Of course, banks have long sent money across borders through standard interbank wire transfers for corporate and individual clients. But those transactions were limited to customers with accounts and government-issued identification -- in line with strict anti-money-laundering and, now, anti-terrorist regulations. Money-transfer outfits don't require I.D. for remittances under $1,000. That left the market to specialists such as Western Union, MoneyGram Payment Systems in Lakewood, Colo., and eBay subsidiary PayPal in Mountain View, Calif. But after September 11, when Mexican consulates in the U.S. began issuing so-called matricula identity cards to undocumented workers, Wells Fargo & Co. became the first bank to accept such cards as a basis for opening accounts. Since then, more than 150 other institutions have followed suit.
In addition, as of Dec. 9, a select group of U.S. banks have been allowed to transfer funds to Mexico through the Federal Reserve's National Automated Clearing House, which means transactions will cost little more than a transfer within the U.S. Assuming the scheme works well, it will be extended to all U.S. banks, probably late next year. "This should increase competition and push down high monetary transfer fees," says Bert Ely, president of Ely & Co., a banking consultant in Alexandria, Va.
Increased competition has made remittances cheaper. In 1999, the average $300 transfer from the U.S. to Mexico cost $60 -- or 20%. Of that, about half was commission for the transfer and the remaining half was the cost of exchanging dollars for pesos at the unfavorable rate charged by the companies. Today, it costs only $10 to send the same $300. And prices are likely to fall even further.
Competitive pricing is spreading around the world. In Hong Kong, for as little as $2.50 the local money-transfer outfits will send remittances to branches in the Philippines -- the world's No. 3 country for receiving transfers. (Mexico and India top the list.) This cutthroat competition forced Western Union in November to drop its minimum fee from around $9 to $2.60. "It's a very competitive market, especially the Hong Kong-Philippines corridor," says a local money transfer specialist.FRIENDLIER IMAGE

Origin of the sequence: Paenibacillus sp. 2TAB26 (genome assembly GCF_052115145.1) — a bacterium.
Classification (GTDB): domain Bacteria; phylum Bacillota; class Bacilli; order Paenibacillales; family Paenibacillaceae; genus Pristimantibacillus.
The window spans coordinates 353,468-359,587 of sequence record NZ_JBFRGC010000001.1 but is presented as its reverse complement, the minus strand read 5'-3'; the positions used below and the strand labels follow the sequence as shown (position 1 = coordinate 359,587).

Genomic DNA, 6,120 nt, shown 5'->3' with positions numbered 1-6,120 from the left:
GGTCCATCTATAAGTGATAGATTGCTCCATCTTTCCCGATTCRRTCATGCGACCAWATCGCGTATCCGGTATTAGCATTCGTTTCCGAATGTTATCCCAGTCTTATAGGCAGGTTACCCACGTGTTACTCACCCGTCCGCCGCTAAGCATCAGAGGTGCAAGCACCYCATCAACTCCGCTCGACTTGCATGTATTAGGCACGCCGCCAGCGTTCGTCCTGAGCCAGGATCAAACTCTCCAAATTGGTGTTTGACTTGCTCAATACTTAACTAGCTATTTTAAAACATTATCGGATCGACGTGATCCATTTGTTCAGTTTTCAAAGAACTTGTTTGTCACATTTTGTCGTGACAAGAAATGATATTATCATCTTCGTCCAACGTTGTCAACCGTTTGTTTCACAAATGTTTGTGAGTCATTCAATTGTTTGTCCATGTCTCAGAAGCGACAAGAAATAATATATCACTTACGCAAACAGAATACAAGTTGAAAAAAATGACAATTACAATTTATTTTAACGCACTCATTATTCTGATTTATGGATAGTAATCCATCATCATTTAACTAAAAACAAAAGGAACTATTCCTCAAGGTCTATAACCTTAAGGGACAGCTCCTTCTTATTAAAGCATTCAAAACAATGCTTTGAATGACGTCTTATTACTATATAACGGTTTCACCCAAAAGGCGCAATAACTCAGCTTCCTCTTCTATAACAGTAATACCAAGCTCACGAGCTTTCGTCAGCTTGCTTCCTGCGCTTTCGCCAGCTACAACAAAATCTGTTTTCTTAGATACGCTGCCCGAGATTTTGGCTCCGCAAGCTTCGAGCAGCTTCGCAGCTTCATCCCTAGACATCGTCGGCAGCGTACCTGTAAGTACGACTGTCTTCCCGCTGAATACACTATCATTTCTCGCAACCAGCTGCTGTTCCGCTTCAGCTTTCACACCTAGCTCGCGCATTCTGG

But Western Union isn't in retreat. The company has more outlets than all its rivals combined: 169,000 branches and agents in 195 countries and territories. Earlier this year, Gold, a former Avon Products Inc. (AVP
) executive who joined the company in May, 2002, launched a splashy ad campaign with the new tagline "uniting people with possibilities" to give Western Union a friendlier image. And the company now uses just one logo globally. Gold also struck deals to open Western Union outlets in post office branches in India and China in 2001, two potentially huge markets where the money-transfer business has traditionally been dominated by courier services.
Plus, many longtime customers remain faithful to Western Union because of its vast reach. Joyce, a Filipina living in Hong Kong, uses it to send money to her children in the Philippines because "it's easier and quicker. There's no hassle." That kind of loyalty gives Western Union a buffer to fend off challengers with fewer branches and more paperwork. But with money-transfer prices dropping and competitors proliferating, the 152-year-old company is going to have to work harder than ever to stay on top. By David Fairlamb in Frankfurt, with Geri Smith in Mexico City and Frederik Balfour in Hong Kong